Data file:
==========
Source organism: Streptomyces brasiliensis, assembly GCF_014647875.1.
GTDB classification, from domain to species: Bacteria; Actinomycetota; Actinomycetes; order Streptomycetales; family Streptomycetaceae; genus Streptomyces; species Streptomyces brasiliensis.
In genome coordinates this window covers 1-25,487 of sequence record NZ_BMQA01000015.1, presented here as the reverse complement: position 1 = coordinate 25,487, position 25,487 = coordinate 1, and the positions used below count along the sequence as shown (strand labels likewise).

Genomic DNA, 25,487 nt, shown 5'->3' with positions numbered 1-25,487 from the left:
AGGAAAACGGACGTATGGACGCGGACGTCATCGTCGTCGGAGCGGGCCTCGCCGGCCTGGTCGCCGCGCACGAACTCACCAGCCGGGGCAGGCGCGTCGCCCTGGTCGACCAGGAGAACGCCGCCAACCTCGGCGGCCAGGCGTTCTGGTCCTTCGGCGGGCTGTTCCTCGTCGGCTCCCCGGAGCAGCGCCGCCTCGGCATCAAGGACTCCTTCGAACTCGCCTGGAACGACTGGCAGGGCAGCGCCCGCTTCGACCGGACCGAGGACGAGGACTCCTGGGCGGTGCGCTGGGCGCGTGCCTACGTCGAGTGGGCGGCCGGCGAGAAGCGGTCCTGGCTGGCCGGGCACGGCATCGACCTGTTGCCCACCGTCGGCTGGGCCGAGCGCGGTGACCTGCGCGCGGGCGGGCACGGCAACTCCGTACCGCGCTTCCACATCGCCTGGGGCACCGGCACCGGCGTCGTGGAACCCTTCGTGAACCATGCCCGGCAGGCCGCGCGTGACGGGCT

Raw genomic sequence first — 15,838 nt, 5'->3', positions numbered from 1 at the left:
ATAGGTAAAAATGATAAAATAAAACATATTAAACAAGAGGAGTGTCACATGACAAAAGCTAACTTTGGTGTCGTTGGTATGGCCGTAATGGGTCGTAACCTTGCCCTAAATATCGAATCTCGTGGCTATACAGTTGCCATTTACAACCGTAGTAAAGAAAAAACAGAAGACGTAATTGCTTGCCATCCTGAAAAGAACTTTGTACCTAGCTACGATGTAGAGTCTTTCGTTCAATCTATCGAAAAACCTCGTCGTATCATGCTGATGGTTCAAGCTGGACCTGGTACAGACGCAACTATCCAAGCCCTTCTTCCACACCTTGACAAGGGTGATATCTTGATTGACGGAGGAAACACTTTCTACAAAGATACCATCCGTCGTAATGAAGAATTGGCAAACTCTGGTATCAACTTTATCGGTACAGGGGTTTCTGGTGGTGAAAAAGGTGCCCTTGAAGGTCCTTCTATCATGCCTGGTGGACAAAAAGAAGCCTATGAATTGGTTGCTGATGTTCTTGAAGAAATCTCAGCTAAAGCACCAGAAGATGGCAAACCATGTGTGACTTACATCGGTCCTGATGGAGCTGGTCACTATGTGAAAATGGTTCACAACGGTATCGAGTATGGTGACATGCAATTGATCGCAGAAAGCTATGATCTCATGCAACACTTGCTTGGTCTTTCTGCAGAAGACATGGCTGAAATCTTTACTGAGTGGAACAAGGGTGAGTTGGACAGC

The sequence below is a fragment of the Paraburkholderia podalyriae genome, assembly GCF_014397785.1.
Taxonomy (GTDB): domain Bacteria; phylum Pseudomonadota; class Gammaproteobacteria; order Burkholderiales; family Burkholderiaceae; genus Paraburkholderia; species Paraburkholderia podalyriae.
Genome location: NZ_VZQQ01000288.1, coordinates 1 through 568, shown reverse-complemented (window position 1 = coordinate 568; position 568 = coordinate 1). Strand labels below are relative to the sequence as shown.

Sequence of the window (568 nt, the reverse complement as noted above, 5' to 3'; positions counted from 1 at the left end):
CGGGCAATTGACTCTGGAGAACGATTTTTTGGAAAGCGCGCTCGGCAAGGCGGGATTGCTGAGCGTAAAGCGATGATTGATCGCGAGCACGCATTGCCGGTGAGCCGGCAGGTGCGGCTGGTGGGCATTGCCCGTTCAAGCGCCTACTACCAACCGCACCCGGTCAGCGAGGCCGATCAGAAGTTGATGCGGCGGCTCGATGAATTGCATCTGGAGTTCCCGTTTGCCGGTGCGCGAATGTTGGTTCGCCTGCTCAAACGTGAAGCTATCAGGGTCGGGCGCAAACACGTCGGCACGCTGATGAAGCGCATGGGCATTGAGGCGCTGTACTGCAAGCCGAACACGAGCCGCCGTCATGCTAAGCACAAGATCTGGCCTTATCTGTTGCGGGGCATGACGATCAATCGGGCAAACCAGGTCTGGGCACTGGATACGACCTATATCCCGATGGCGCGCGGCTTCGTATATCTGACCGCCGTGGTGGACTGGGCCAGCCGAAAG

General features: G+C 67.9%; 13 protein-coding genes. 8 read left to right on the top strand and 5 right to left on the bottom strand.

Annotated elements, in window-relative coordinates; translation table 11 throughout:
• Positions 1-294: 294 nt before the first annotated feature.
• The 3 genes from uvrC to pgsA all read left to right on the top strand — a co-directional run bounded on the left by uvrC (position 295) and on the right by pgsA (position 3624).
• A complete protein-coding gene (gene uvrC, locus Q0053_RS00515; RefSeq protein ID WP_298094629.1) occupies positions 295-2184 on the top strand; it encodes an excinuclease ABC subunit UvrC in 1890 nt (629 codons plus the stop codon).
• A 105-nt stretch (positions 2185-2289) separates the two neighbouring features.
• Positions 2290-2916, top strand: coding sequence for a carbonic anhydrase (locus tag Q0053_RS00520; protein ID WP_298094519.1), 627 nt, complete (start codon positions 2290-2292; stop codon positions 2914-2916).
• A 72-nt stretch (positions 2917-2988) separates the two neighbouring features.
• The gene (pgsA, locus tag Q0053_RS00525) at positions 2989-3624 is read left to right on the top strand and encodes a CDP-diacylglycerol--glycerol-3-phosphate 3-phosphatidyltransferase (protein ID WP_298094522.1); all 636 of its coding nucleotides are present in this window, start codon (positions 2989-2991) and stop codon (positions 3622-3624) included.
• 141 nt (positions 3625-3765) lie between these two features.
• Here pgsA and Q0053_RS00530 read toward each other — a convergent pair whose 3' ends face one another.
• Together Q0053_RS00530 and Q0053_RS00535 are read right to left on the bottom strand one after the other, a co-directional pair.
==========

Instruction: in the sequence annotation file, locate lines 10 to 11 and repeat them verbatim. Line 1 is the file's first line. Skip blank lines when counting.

Genome location: NZ_VZQQ01000288.1, coordinates 1 through 568, shown reverse-complemented (window position 1 = coordinate 568; position 568 = coordinate 1). Strand labels below are relative to the sequence as shown.

Sequence of the window (568 nt, the reverse complement as noted above, 5' to 3'; positions counted from 1 at the left end):